Noting that the country is in a “race” to combat the pandemic, Merkel outlined the nationwide shutdown during a news conference early on Tuesday, saying that not only will existing restrictions be extended to April 18, but that most businesses will be made to close their doors for at least five days beginning on the first of the month, just before the Easter holiday.
“We are now in a very serious situation,” the chancellor told reporters after a contentious marathon meeting with the leaders of Germany’s 16 federal states, which lasted nearly 12 hours.
During the five-day period, only shops that sell food, as well as coronavirus testing and vaccination sites, will be open across Germany, in what will likely be the country’s strictest lockdown since the pandemic kicked off in late 2019. Merkel said there should be “quiet days” and reduced social contacts in the time between April 1 and 5.
In addition to the business closures, Germans will be barred from holding private gatherings of more than five adults from two different households, while all travel abroad will be strongly discouraged. Churches have also been asked to hold virtual services only during that time, even on Easter itself.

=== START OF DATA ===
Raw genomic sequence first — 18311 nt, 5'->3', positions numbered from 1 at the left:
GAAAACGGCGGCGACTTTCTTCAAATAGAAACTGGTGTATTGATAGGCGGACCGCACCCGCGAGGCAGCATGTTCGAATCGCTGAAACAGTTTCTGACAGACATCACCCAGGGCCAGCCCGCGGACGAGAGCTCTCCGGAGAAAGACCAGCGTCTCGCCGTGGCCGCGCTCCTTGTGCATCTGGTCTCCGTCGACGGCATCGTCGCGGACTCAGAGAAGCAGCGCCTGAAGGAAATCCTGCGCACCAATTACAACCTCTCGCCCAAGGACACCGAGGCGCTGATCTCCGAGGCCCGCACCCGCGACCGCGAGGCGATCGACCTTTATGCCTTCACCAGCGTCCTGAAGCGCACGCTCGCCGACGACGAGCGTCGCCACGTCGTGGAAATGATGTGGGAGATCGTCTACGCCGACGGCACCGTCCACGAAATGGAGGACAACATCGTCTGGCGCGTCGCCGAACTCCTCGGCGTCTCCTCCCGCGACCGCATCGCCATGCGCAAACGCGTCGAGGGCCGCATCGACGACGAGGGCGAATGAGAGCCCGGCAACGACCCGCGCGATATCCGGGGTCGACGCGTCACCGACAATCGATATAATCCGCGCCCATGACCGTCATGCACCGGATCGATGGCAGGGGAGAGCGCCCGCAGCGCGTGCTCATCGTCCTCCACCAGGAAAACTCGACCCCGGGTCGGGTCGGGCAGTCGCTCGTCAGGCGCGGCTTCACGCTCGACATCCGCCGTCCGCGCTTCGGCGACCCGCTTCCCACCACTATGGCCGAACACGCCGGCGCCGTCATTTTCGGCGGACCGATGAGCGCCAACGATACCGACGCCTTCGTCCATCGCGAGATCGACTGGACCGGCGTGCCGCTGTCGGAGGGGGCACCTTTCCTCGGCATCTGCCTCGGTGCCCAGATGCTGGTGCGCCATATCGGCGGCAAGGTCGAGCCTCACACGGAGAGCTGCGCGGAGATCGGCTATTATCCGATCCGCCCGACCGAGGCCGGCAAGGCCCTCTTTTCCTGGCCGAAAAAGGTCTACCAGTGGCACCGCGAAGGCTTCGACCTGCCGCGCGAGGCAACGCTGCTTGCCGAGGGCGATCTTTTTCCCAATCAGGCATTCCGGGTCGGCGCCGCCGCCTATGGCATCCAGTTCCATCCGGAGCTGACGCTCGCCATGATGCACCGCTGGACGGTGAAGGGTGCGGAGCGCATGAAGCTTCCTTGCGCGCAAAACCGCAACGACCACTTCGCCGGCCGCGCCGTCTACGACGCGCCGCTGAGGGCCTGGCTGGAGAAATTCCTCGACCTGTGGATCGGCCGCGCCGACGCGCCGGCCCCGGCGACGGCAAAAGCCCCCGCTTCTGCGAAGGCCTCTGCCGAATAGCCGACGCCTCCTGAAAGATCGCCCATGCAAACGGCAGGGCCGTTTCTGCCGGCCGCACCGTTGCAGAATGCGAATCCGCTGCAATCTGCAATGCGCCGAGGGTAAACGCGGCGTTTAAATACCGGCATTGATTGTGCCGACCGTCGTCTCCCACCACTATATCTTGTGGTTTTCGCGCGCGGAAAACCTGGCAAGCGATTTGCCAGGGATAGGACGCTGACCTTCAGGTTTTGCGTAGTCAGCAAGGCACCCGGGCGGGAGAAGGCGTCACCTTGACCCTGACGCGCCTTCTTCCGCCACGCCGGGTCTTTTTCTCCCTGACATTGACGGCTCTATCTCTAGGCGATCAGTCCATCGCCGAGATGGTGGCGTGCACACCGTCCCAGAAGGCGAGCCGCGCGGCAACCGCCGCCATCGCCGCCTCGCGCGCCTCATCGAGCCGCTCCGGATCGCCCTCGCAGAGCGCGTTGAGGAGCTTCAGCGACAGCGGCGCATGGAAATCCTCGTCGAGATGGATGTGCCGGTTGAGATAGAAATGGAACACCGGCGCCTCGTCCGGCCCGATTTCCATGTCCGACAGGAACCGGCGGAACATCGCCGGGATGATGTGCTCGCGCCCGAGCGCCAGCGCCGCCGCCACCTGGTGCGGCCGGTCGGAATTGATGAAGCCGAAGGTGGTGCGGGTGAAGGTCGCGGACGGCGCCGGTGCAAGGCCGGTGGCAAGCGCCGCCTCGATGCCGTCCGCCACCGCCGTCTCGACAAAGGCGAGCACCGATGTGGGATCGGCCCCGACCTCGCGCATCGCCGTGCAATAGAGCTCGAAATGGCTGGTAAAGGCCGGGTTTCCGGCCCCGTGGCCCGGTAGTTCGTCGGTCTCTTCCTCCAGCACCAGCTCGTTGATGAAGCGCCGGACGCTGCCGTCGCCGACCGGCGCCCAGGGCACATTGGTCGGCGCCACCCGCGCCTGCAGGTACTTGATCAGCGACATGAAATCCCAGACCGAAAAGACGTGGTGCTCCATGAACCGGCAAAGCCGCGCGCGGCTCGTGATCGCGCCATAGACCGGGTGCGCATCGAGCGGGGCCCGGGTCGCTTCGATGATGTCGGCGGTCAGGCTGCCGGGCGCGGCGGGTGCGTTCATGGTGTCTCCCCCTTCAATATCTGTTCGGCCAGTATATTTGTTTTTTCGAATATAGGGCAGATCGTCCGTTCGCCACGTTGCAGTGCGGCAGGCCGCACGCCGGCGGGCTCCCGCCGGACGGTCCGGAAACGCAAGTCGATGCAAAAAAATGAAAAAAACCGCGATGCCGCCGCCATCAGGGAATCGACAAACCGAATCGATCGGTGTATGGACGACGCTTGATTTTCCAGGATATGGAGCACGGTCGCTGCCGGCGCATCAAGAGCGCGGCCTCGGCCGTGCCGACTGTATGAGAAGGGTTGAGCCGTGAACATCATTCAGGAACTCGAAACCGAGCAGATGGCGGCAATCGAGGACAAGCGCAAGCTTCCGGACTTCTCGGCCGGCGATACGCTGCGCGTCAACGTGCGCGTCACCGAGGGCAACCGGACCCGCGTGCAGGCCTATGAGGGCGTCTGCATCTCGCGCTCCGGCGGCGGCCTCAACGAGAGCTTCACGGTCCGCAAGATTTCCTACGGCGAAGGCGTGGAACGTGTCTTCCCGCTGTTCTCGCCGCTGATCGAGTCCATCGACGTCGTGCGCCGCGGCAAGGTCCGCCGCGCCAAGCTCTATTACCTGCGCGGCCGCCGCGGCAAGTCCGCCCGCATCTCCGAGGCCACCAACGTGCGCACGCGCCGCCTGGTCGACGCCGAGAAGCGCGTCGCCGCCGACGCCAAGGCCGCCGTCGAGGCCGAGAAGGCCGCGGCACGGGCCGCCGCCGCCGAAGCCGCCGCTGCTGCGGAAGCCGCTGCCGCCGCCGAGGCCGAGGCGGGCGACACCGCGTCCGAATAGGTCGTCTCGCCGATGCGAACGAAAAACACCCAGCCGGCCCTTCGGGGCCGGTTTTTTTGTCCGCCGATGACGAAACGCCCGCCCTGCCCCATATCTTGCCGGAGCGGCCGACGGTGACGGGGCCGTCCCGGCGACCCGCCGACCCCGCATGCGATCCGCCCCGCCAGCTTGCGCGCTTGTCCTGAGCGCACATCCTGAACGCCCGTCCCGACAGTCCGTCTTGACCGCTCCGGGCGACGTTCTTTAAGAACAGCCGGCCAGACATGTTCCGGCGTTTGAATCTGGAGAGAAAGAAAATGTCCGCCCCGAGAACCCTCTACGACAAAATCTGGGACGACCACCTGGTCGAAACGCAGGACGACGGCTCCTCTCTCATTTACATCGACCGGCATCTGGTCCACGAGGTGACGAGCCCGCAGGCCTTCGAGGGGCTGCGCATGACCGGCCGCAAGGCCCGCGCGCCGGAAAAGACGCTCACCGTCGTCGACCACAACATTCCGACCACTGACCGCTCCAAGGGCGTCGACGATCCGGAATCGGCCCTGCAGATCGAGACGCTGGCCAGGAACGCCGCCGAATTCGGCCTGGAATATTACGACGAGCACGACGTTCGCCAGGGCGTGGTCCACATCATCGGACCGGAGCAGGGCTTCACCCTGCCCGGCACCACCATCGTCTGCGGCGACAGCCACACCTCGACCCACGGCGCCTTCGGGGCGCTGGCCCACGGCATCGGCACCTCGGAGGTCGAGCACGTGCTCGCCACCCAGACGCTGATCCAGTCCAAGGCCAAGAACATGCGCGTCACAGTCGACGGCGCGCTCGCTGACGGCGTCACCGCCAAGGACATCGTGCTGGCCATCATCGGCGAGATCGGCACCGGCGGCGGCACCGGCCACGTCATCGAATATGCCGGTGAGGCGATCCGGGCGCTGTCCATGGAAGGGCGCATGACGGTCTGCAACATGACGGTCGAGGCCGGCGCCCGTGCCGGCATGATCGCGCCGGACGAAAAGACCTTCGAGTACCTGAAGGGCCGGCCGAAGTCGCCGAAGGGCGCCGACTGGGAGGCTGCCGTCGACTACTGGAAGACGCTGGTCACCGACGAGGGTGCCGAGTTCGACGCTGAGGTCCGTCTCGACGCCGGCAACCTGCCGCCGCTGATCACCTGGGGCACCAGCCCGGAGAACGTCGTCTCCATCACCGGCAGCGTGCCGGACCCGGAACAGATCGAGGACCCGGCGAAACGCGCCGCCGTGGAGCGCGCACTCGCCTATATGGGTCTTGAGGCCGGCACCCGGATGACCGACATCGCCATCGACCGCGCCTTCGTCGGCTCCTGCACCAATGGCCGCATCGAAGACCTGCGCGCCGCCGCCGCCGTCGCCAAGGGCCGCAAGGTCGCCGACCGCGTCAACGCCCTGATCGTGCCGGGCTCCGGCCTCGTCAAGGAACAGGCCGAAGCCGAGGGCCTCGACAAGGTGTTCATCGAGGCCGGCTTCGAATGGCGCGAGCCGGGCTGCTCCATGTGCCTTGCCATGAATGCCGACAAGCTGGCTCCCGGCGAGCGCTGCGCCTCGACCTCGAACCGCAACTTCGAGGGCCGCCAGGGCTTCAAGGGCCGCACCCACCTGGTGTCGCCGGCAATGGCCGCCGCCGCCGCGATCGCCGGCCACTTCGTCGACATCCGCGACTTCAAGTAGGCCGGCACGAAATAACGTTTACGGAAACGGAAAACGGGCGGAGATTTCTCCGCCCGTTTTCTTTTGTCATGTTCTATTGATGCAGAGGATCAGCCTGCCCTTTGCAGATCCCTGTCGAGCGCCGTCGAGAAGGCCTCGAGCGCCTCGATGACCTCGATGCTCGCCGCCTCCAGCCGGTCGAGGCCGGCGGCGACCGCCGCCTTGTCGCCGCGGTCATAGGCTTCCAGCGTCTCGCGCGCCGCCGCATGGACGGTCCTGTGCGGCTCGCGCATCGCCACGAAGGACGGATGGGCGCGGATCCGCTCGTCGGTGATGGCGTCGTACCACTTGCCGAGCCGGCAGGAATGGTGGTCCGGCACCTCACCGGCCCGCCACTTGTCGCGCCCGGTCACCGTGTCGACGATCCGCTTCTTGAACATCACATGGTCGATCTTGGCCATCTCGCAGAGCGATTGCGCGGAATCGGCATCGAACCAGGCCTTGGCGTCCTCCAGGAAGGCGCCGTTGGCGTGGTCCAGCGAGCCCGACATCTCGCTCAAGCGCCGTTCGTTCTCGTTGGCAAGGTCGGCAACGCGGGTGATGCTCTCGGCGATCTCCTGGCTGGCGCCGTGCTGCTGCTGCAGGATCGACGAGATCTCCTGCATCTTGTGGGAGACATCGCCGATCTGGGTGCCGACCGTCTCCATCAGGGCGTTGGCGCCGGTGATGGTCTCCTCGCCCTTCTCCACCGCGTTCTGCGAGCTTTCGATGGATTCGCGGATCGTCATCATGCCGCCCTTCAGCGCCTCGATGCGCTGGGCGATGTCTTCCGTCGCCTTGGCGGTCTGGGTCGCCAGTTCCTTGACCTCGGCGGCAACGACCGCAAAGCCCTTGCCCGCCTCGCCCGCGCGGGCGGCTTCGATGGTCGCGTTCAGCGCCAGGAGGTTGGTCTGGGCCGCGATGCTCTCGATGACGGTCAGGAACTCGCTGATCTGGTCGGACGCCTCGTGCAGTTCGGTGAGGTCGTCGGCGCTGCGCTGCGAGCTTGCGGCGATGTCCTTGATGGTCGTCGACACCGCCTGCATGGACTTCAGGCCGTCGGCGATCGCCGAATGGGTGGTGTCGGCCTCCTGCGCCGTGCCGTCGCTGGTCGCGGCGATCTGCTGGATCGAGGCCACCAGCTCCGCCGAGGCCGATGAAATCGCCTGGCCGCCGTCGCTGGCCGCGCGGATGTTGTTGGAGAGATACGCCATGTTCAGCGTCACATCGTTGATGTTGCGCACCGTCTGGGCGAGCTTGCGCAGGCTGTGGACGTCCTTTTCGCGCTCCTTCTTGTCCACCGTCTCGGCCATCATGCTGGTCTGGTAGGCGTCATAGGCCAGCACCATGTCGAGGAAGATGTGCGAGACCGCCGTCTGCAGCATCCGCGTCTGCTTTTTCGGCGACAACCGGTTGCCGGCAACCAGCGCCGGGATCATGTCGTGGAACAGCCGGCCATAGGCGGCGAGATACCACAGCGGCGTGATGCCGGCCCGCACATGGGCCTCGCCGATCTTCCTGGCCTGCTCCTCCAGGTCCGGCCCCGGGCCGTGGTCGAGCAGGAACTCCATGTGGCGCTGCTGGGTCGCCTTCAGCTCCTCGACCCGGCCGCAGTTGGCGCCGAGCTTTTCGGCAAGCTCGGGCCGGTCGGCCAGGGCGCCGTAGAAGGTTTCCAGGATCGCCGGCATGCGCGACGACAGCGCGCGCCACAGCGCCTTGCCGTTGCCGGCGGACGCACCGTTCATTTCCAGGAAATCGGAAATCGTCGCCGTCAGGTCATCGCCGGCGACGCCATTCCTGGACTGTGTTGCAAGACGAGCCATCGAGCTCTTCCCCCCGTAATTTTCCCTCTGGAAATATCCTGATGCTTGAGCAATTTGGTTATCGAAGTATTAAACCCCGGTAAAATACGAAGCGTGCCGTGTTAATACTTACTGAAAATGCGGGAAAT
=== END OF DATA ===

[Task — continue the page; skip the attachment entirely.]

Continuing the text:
Moreover, the new measures will make airlines responsible for testing all travelers and crew members heading back to Germany, but stopped short of mandating quarantine for anyone returning from abroad.
Though some areas of Germany have slowly started to reopen, Merkel and the regional leaders agreed that anywhere that weekly cases per 100,000 residents rise above 100, the reopening efforts must be reversed. The shutdown policies have been controversial for many Germans, prompting a wave of heated demonstrations in several cities, the last of which erupted in Kassel over the weekend and led to clashes with police.
Germany has been in some form of partial lockdown for around a full year, with several states announcing closures before any nationwide measures were implemented last March. To date, the country has tallied in excess of 2.6 million coronavirus infections and nearly 75,000 fatalities, according to data compiled by Johns Hopkins University. Around 7,700 new cases were recorded on Monday alone, Germany’s Robert Koch Institute reported.